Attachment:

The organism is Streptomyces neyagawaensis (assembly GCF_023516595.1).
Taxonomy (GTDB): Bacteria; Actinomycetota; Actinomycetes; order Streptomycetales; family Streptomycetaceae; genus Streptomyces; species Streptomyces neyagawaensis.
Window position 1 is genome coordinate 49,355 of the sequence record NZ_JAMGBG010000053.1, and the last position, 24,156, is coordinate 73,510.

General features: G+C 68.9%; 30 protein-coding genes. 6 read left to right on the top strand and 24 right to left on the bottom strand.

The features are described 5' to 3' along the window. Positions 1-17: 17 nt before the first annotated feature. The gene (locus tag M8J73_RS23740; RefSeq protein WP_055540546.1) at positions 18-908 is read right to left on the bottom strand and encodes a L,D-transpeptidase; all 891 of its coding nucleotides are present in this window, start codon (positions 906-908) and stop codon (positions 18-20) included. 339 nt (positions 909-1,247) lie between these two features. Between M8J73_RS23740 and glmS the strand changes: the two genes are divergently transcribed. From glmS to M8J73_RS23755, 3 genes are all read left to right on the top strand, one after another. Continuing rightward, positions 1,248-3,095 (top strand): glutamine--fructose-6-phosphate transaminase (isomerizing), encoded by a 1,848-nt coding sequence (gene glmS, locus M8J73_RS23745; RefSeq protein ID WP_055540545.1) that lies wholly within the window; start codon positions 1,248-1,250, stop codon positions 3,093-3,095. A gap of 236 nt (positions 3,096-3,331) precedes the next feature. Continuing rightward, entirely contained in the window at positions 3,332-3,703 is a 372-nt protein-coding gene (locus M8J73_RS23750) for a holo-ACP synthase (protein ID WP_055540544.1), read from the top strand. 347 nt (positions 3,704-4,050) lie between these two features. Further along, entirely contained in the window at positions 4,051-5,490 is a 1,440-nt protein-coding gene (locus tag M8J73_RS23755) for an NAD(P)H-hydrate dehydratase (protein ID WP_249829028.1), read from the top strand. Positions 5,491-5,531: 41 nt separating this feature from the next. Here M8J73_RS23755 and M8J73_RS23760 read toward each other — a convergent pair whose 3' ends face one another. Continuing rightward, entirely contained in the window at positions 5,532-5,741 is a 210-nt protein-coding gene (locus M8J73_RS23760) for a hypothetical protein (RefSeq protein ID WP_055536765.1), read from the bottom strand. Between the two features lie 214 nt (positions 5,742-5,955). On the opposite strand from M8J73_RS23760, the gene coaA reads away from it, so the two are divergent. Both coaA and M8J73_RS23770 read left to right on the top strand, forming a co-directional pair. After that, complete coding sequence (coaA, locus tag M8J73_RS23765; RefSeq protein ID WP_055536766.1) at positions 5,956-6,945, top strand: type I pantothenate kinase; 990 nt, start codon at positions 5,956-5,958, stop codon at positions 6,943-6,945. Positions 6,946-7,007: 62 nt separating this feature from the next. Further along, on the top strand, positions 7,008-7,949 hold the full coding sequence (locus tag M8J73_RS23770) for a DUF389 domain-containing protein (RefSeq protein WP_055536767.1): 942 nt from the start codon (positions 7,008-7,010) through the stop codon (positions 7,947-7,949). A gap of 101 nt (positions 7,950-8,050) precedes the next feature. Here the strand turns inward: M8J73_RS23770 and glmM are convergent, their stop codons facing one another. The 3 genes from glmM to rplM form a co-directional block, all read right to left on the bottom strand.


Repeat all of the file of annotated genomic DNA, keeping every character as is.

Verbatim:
The organism is Streptomyces neyagawaensis (assembly GCF_023516595.1).
Taxonomy (GTDB): Bacteria; Actinomycetota; Actinomycetes; order Streptomycetales; family Streptomycetaceae; genus Streptomyces; species Streptomyces neyagawaensis.
Window position 1 is genome coordinate 49,355 of the sequence record NZ_JAMGBG010000053.1, and the last position, 24,156, is coordinate 73,510.

General features: G+C 68.9%; 30 protein-coding genes. 6 read left to right on the top strand and 24 right to left on the bottom strand.

The features are described 5' to 3' along the window. Positions 1-17: 17 nt before the first annotated feature. The gene (locus tag M8J73_RS23740; RefSeq protein WP_055540546.1) at positions 18-908 is read right to left on the bottom strand and encodes a L,D-transpeptidase; all 891 of its coding nucleotides are present in this window, start codon (positions 906-908) and stop codon (positions 18-20) included. 339 nt (positions 909-1,247) lie between these two features. Between M8J73_RS23740 and glmS the strand changes: the two genes are divergently transcribed. From glmS to M8J73_RS23755, 3 genes are all read left to right on the top strand, one after another. Continuing rightward, positions 1,248-3,095 (top strand): glutamine--fructose-6-phosphate transaminase (isomerizing), encoded by a 1,848-nt coding sequence (gene glmS, locus M8J73_RS23745; RefSeq protein ID WP_055540545.1) that lies wholly within the window; start codon positions 1,248-1,250, stop codon positions 3,093-3,095. A gap of 236 nt (positions 3,096-3,331) precedes the next feature. Continuing rightward, entirely contained in the window at positions 3,332-3,703 is a 372-nt protein-coding gene (locus M8J73_RS23750) for a holo-ACP synthase (protein ID WP_055540544.1), read from the top strand. 347 nt (positions 3,704-4,050) lie between these two features. Further along, entirely contained in the window at positions 4,051-5,490 is a 1,440-nt protein-coding gene (locus tag M8J73_RS23755) for an NAD(P)H-hydrate dehydratase (protein ID WP_249829028.1), read from the top strand. Positions 5,491-5,531: 41 nt separating this feature from the next. Here M8J73_RS23755 and M8J73_RS23760 read toward each other — a convergent pair whose 3' ends face one another. Continuing rightward, entirely contained in the window at positions 5,532-5,741 is a 210-nt protein-coding gene (locus M8J73_RS23760) for a hypothetical protein (RefSeq protein ID WP_055536765.1), read from the bottom strand. Between the two features lie 214 nt (positions 5,742-5,955). On the opposite strand from M8J73_RS23760, the gene coaA reads away from it, so the two are divergent. Both coaA and M8J73_RS23770 read left to right on the top strand, forming a co-directional pair. After that, complete coding sequence (coaA, locus tag M8J73_RS23765; RefSeq protein ID WP_055536766.1) at positions 5,956-6,945, top strand: type I pantothenate kinase; 990 nt, start codon at positions 5,956-5,958, stop codon at positions 6,943-6,945. Positions 6,946-7,007: 62 nt separating this feature from the next. Further along, on the top strand, positions 7,008-7,949 hold the full coding sequence (locus tag M8J73_RS23770) for a DUF389 domain-containing protein (RefSeq protein WP_055536767.1): 942 nt from the start codon (positions 7,008-7,010) through the stop codon (positions 7,947-7,949). A gap of 101 nt (positions 7,950-8,050) precedes the next feature. Here the strand turns inward: M8J73_RS23770 and glmM are convergent, their stop codons facing one another. The 3 genes from glmM to rplM form a co-directional block, all read right to left on the bottom strand.